Google shows off the graphical power of Android 3.0 Honeycomb
At a special event in Mountain View, California Wednesday, search leader Google gave the first in-depth look at "Honeycomb," the tablet-specific version of the Android operating system. This is the biggest overhaul the platform has gotten since it debuted in 2008.
The arrival of Honeycomb is important because it means the Android-based tablets that were announced at the International Consumer Electronics Show in January can finally be shown off in full working order.
Motorola Mobility's Xoom tablet, for example, was expected to make a big splash at CES 2011, but there was little for the company to show, since Honeycomb wasn't ready. Xoom was presented running a non-interactive demo instead. LG's T-Mobile G-Slate, likewise, has been anticipated for several months, but was only officially unveiled on Tuesday.
Shipments of Android smartphones have snowballed in the last year, and research firm Canalys this week said it has begun to outship leading mobile platform Symbian globally.
With the still-developing tablet device market, however, the only major entry running Android is the Samsung Galaxy Tab. In the three months that it has been available, Samsung says it has shipped two million Galaxy Tabs, an impressive figure for a single device, no doubt, but there is little to differentiate the experience on the Galaxy Tab from Samsung's Galaxy S smartphone line.
Fortunately, Honeycomb is vastly different from all previous versions of Android, and the experience in the live demonstrations on the Motorola Xoom today looked to be nothing short of remarkable.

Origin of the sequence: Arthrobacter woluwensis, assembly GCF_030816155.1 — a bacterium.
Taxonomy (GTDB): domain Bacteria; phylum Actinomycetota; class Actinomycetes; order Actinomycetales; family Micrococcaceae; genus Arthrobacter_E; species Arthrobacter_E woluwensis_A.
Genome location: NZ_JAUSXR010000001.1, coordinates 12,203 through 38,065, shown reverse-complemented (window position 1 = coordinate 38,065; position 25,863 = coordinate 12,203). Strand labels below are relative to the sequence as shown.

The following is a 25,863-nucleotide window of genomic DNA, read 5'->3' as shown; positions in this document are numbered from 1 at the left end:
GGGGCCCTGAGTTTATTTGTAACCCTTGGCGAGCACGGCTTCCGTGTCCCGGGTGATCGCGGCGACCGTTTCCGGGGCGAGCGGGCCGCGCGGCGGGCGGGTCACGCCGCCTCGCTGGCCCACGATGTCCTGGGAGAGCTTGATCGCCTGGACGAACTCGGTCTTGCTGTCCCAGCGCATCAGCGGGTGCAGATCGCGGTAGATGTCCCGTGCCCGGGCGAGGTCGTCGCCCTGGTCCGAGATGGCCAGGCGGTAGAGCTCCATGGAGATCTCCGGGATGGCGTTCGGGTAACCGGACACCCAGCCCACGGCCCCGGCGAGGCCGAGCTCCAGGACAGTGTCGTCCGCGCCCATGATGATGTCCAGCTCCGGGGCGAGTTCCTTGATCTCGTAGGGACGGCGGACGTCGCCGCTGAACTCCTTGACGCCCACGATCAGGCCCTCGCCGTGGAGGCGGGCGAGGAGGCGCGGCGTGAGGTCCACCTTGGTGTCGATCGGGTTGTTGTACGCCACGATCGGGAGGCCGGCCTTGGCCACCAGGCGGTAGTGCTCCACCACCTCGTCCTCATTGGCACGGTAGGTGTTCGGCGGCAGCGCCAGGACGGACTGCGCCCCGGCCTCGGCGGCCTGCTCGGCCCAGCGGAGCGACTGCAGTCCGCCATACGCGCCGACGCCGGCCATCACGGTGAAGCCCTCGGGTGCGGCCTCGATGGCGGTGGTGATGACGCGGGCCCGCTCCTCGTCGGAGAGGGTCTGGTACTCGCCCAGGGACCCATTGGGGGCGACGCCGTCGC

The first platform preview of Honeycomb was made available just one week ago, and Google went much further than simply making Android compatible with larger screens, the entire experience has been re-designed, including a new UI, new browser, new virtual keyboard, and support for hardware accelerated graphics and 3D.
Google showed off some of these experiences today, but focused mostly on the 3D graphical capabilities the platform offers, including a newly-designed Google Maps, Google Books, Google Body 3D, and games such as Monster Madness and History Channel Great Battles: Medieval.
There was even a brief demonstration of the two-way video chat capability with a slightly delayed appearance of popular musician Cee-Lo chatting with the Honeycomb team.
Though many observers were expecting an announcement of a Google Music service, the surprise announcement today was that the Android Market has finally gotten an overhauled webstore.
The new store is available at market.android.com and users can browse the entire Android Market and buy apps in-browser on any platform, and have the apps pushed to their Android devices.
Unfortunately, Google Checkout logins are not yet enabled, so you can't test this capability just yet.
Still, this is a significant move, as Browser-based, device agnostic app stores are the next great battleground for mobile app distribution.
Further, Android Market now supports in-app purchasing, and developer documentation and sample code are being launched to the Android community today. The capability is expected go live before the end of the quarter.
During Google's presentation today, the official Android Developers tweeted, "Stand by for blog pieces on all those APIs they're talking about...right now."